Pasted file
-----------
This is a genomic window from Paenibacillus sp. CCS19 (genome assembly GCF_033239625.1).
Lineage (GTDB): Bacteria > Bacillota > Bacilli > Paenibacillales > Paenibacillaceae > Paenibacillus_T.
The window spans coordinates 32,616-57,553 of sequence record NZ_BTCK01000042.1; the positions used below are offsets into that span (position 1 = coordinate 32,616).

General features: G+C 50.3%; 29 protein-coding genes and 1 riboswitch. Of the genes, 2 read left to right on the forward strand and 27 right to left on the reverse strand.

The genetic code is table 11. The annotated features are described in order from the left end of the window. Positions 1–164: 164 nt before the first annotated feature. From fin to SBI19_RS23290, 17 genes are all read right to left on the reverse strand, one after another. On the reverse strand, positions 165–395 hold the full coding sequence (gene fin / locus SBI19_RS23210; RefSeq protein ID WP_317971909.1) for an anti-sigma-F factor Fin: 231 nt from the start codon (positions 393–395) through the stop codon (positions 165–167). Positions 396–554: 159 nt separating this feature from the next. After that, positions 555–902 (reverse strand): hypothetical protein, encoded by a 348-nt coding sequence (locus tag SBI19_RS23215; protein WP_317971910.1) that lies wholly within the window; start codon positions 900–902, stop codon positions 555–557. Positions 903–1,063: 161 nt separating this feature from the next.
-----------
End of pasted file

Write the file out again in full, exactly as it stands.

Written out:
This is a genomic window from Paenibacillus sp. CCS19 (genome assembly GCF_033239625.1).
Lineage (GTDB): Bacteria > Bacillota > Bacilli > Paenibacillales > Paenibacillaceae > Paenibacillus_T.
The window spans coordinates 32,616-57,553 of sequence record NZ_BTCK01000042.1; the positions used below are offsets into that span (position 1 = coordinate 32,616).

General features: G+C 50.3%; 29 protein-coding genes and 1 riboswitch. Of the genes, 2 read left to right on the forward strand and 27 right to left on the reverse strand.

The genetic code is table 11. The annotated features are described in order from the left end of the window. Positions 1–164: 164 nt before the first annotated feature. From fin to SBI19_RS23290, 17 genes are all read right to left on the reverse strand, one after another. On the reverse strand, positions 165–395 hold the full coding sequence (gene fin / locus SBI19_RS23210; RefSeq protein ID WP_317971909.1) for an anti-sigma-F factor Fin: 231 nt from the start codon (positions 393–395) through the stop codon (positions 165–167). Positions 396–554: 159 nt separating this feature from the next. After that, positions 555–902 (reverse strand): hypothetical protein, encoded by a 348-nt coding sequence (locus tag SBI19_RS23215; protein WP_317971910.1) that lies wholly within the window; start codon positions 900–902, stop codon positions 555–557. Positions 903–1,063: 161 nt separating this feature from the next.